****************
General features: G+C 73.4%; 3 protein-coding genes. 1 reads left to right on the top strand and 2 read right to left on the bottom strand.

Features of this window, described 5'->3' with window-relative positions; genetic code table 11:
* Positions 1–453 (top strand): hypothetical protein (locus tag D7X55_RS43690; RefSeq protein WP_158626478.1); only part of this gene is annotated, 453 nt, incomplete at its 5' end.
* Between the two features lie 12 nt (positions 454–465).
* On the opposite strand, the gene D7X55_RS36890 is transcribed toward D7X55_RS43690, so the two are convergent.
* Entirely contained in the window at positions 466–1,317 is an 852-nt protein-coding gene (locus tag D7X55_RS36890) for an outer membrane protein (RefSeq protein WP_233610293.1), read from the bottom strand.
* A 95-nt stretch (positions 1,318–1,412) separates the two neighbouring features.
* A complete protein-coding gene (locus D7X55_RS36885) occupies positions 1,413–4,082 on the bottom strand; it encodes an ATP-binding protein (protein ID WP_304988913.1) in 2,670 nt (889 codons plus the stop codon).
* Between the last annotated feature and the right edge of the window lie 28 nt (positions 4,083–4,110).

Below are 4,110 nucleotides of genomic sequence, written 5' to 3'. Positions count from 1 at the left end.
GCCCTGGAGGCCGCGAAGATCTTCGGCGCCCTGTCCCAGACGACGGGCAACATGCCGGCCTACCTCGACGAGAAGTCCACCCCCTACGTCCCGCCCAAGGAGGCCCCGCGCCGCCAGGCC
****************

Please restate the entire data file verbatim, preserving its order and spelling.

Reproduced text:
General features: G+C 73.4%; 3 protein-coding genes. 1 reads left to right on the top strand and 2 read right to left on the bottom strand.

Features of this window, described 5'->3' with window-relative positions; genetic code table 11:
* Positions 1–453 (top strand): hypothetical protein (locus tag D7X55_RS43690; RefSeq protein WP_158626478.1); only part of this gene is annotated, 453 nt, incomplete at its 5' end.
* Between the two features lie 12 nt (positions 454–465).
* On the opposite strand, the gene D7X55_RS36890 is transcribed toward D7X55_RS43690, so the two are convergent.
* Entirely contained in the window at positions 466–1,317 is an 852-nt protein-coding gene (locus tag D7X55_RS36890) for an outer membrane protein (RefSeq protein WP_233610293.1), read from the bottom strand.
* A 95-nt stretch (positions 1,318–1,412) separates the two neighbouring features.
* A complete protein-coding gene (locus D7X55_RS36885) occupies positions 1,413–4,082 on the bottom strand; it encodes an ATP-binding protein (protein ID WP_304988913.1) in 2,670 nt (889 codons plus the stop codon).
* Between the last annotated feature and the right edge of the window lie 28 nt (positions 4,083–4,110).

Below are 4,110 nucleotides of genomic sequence, written 5' to 3'. Positions count from 1 at the left end.
GCCCTGGAGGCCGCGAAGATCTTCGGCGCCCTGTCCCAGACGACGGGCAACATGCCGGCCTACCTCGACGAGAAGTCCACCCCCTACGTCCCGCCCAAGGAGGCCCCGCGCCGCCAGGCC